What I dislike is the written adventures that instruct the GM to have several routine ship encounters or inspections ahead of the one with the action, so the players have to stay alert or risk getting lulled into disaster. I understand the logic: if you don't do this, the players will know something is up every encounter. But role playing routine life is boring as hell. You have to have something to make it interesting even if it just a set up for later, such as introducing an NPC who will reappear later in the campaign, or one that they players might use as a resource now or later.
 

Linwood

Mongoose
I’ll do a small number of routine encounters early on in a campaign to show ”this what a typical customs inspection is like” or “this is what it’s like to go thru starport security.”

Then I move on. Encounters after that exist either to serve a plot arc or introduce an interesting one-off side adventure.
 

paltrysum

Cosmic Mongoose
Old School said:
What I dislike is the written adventures that instruct the GM to have several routine ship encounters or inspections ahead of the one with the action, so the players have to stay alert or risk getting lulled into disaster. I understand the logic: if you don't do this, the players will know something is up every encounter.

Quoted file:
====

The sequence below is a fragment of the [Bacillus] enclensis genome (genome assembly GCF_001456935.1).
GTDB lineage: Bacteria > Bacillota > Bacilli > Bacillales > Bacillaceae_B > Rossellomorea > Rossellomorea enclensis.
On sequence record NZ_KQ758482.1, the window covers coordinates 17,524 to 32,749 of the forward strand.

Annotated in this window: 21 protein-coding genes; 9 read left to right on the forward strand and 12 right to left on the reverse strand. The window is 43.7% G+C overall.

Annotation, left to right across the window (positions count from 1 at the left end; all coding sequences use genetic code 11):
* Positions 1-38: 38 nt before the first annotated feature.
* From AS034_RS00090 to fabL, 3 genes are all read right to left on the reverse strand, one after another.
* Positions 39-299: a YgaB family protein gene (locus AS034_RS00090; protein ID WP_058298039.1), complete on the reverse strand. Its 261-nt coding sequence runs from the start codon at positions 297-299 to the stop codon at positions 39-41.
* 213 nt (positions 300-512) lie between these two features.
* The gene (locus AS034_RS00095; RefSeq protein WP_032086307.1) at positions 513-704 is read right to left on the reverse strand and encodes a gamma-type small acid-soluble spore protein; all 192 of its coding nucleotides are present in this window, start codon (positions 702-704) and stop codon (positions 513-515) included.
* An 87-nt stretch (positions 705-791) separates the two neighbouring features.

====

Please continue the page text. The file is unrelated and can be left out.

That is a tricky business. I've noticed my players are like that, so I do have to insert a few bland encounters here and there so that they aren't constantly on high alert. In the Pirates campaign, I've used some of the encounters in the Ship Encounters booklet, some of which are fairly benign. The players approached one of the ships as if they were coming up to a bomb they had to defuse. The encounter could have taken 15 minutes, but ended up consuming about 45 because the players have assumed that every encounter is a trap. It was a necessary use of time so that going forward they won't be in a constant state of panic with every little ship encounter.

But you're right: no need for written adventures to insert such things. Leave that up to the referee.
 

ChalkLine

Mongoose
I think it might be a good idea for GMs to decide whether the Imperial Navy polices all systems. I would think that this would not be an even rule and that many powerful systems maintain control of their in-system space, or even have a power-sharing agreement.
 

Condottiere

Cosmic Mongoose
The norms tend to alter at this scale and time frame.

You can have an automatic drone do a cursory scan every month or so, have a colonial/protected/light cruiser do a port visit, or drop in with a capital ship.
 

Linwood

Mongoose
Or maybe pay a couple of ex-scouts fly thru every so often on a “courier contract” and dump their data at the first opportunity?